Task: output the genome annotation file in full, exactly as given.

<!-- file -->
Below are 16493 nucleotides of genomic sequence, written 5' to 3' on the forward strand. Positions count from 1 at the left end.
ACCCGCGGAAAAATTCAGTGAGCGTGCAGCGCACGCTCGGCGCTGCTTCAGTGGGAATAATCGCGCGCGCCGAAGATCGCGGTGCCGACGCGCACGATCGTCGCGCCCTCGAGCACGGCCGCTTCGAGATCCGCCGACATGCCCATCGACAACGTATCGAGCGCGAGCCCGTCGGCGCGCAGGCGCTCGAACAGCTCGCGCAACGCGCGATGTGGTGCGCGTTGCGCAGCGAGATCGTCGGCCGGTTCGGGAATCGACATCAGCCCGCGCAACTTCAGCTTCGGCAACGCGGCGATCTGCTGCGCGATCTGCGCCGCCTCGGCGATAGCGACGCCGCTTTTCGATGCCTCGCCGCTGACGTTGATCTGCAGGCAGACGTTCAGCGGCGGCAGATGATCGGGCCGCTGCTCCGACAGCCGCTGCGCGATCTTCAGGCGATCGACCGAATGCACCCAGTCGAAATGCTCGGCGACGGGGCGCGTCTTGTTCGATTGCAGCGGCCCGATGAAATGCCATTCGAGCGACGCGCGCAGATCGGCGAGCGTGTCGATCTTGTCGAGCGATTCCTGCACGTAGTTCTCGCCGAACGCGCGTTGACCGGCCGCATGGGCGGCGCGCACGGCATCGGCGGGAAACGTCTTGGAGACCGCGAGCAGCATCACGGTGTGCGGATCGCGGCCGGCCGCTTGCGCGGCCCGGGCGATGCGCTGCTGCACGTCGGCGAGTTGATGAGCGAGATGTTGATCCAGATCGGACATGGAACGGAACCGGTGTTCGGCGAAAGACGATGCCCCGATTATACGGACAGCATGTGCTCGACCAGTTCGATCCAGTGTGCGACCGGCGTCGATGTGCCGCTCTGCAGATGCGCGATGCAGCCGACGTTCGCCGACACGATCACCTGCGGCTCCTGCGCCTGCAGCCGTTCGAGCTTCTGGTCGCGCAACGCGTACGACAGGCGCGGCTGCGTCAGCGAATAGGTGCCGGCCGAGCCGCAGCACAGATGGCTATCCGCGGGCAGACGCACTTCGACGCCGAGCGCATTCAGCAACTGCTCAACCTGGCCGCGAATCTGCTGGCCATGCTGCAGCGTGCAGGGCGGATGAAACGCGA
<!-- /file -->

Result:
Below are 16493 nucleotides of genomic sequence, written 5' to 3' on the forward strand. Positions count from 1 at the left end.
ACCCGCGGAAAAATTCAGTGAGCGTGCAGCGCACGCTCGGCGCTGCTTCAGTGGGAATAATCGCGCGCGCCGAAGATCGCGGTGCCGACGCGCACGATCGTCGCGCCCTCGAGCACGGCCGCTTCGAGATCCGCCGACATGCCCATCGACAACGTATCGAGCGCGAGCCCGTCGGCGCGCAGGCGCTCGAACAGCTCGCGCAACGCGCGATGTGGTGCGCGTTGCGCAGCGAGATCGTCGGCCGGTTCGGGAATCGACATCAGCCCGCGCAACTTCAGCTTCGGCAACGCGGCGATCTGCTGCGCGATCTGCGCCGCCTCGGCGATAGCGACGCCGCTTTTCGATGCCTCGCCGCTGACGTTGATCTGCAGGCAGACGTTCAGCGGCGGCAGATGATCGGGCCGCTGCTCCGACAGCCGCTGCGCGATCTTCAGGCGATCGACCGAATGCACCCAGTCGAAATGCTCGGCGACGGGGCGCGTCTTGTTCGATTGCAGCGGCCCGATGAAATGCCATTCGAGCGACGCGCGCAGATCGGCGAGCGTGTCGATCTTGTCGAGCGATTCCTGCACGTAGTTCTCGCCGAACGCGCGTTGACCGGCCGCATGGGCGGCGCGCACGGCATCGGCGGGAAACGTCTTGGAGACCGCGAGCAGCATCACGGTGTGCGGATCGCGGCCGGCCGCTTGCGCGGCCCGGGCGATGCGCTGCTGCACGTCGGCGAGTTGATGAGCGAGATGTTGATCCAGATCGGACATGGAACGGAACCGGTGTTCGGCGAAAGACGATGCCCCGATTATACGGACAGCATGTGCTCGACCAGTTCGATCCAGTGTGCGACCGGCGTCGATGTGCCGCTCTGCAGATGCGCGATGCAGCCGACGTTCGCCGACACGATCACCTGCGGCTCCTGCGCCTGCAGCCGTTCGAGCTTCTGGTCGCGCAACGCGTACGACAGGCGCGGCTGCGTCAGCGAATAGGTGCCGGCCGAGCCGCAGCACAGATGGCTATCCGCGGGCAGACGCACTTCGACGCCGAGCGCATTCAGCAACTGCTCAACCTGGCCGCGAATCTGCTGGCCATGCTGCAGCGTGCAGGGCGGATGAAACGCGA